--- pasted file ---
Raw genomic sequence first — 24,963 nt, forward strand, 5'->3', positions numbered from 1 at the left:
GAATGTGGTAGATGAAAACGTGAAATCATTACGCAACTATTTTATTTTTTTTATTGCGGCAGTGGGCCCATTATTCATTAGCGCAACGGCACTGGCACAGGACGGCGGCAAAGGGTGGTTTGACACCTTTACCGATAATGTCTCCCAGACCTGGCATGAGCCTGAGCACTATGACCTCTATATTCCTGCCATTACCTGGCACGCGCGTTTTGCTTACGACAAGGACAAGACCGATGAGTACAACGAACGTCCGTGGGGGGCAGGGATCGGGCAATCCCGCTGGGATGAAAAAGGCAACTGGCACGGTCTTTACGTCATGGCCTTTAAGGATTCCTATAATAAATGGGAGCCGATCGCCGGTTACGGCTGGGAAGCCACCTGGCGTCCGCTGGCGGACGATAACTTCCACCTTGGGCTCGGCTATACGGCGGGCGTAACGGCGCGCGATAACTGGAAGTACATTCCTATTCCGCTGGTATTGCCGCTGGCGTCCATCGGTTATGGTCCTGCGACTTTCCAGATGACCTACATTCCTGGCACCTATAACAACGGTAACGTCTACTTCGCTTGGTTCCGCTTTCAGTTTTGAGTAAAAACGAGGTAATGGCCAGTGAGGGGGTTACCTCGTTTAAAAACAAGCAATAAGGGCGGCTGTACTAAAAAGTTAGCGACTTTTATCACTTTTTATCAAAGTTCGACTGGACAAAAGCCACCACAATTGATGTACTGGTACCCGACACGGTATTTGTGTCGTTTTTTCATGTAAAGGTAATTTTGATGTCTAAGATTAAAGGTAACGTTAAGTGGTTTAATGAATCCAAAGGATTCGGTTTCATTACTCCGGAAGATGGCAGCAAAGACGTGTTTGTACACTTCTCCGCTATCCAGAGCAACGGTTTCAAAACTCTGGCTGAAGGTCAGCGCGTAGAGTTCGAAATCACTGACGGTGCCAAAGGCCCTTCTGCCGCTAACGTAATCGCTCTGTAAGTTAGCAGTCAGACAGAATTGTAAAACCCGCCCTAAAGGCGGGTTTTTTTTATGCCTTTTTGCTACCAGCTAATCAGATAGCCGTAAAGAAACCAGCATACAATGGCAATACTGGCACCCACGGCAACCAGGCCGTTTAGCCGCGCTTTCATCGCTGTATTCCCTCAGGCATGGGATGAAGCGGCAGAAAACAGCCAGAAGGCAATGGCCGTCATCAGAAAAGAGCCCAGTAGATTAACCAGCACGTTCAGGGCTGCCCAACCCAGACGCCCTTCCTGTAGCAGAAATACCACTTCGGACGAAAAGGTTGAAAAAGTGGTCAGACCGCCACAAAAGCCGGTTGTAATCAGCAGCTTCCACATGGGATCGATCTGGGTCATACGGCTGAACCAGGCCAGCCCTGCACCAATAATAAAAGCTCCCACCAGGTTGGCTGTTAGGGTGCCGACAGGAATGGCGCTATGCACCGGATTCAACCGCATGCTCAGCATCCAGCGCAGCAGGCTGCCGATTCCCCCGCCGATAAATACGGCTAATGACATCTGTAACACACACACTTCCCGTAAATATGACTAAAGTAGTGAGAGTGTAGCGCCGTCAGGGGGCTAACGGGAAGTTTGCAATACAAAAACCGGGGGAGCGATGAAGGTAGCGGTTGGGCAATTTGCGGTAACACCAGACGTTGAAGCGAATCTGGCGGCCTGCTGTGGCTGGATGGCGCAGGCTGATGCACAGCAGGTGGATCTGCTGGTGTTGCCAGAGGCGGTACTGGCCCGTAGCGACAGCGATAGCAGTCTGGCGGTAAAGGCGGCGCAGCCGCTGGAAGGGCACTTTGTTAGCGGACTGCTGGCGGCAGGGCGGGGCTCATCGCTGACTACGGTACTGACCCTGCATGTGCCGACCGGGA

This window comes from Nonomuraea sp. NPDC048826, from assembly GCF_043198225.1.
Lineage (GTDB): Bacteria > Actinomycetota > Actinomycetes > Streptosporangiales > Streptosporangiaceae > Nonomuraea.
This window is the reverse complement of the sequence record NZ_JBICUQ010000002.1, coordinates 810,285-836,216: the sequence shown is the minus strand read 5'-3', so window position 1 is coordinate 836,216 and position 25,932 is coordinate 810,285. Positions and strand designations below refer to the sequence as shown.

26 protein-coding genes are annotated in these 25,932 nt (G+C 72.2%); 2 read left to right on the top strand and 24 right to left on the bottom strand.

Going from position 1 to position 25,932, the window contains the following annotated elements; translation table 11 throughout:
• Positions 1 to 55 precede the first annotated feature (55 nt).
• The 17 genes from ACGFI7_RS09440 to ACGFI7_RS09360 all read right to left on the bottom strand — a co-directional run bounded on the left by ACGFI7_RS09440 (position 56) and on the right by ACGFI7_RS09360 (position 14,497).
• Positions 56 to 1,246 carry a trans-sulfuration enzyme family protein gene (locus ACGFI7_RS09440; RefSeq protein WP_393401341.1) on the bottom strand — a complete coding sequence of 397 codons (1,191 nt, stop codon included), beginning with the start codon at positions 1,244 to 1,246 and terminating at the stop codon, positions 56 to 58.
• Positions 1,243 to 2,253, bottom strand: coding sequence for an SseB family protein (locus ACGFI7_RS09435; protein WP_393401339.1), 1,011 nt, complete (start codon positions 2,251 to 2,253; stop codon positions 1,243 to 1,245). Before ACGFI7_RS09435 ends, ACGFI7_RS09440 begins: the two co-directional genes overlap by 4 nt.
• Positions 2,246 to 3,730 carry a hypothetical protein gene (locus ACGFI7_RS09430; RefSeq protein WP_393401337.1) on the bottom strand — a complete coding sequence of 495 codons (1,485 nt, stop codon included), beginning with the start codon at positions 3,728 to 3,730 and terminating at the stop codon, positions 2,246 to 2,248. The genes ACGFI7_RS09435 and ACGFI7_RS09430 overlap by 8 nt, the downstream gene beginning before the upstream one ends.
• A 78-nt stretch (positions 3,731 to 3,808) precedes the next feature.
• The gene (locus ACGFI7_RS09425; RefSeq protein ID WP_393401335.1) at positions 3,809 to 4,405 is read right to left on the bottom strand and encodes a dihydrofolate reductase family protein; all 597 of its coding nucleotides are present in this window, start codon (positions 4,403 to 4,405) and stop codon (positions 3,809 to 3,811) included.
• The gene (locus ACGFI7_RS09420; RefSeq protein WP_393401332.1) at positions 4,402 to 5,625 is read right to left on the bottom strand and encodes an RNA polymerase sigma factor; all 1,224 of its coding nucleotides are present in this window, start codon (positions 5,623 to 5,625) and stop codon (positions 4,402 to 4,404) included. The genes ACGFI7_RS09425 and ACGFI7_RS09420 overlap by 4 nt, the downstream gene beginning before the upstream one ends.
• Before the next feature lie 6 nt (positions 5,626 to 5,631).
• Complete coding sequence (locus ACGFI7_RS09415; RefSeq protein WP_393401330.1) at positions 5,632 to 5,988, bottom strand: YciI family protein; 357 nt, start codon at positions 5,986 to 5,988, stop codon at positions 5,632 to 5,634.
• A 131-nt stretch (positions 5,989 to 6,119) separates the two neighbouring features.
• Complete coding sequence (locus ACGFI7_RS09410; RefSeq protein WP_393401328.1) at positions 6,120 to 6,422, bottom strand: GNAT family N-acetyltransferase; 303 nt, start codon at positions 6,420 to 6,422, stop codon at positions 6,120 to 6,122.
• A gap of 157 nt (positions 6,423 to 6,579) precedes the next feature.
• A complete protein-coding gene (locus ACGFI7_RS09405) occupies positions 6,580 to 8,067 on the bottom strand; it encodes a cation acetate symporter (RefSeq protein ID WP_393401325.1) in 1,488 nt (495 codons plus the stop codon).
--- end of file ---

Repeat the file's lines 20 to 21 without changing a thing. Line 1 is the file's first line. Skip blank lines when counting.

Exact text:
• A gap of 157 nt (positions 6,423 to 6,579) precedes the next feature.
• A complete protein-coding gene (locus ACGFI7_RS09405) occupies positions 6,580 to 8,067 on the bottom strand; it encodes a cation acetate symporter (RefSeq protein ID WP_393401325.1) in 1,488 nt (495 codons plus the stop codon).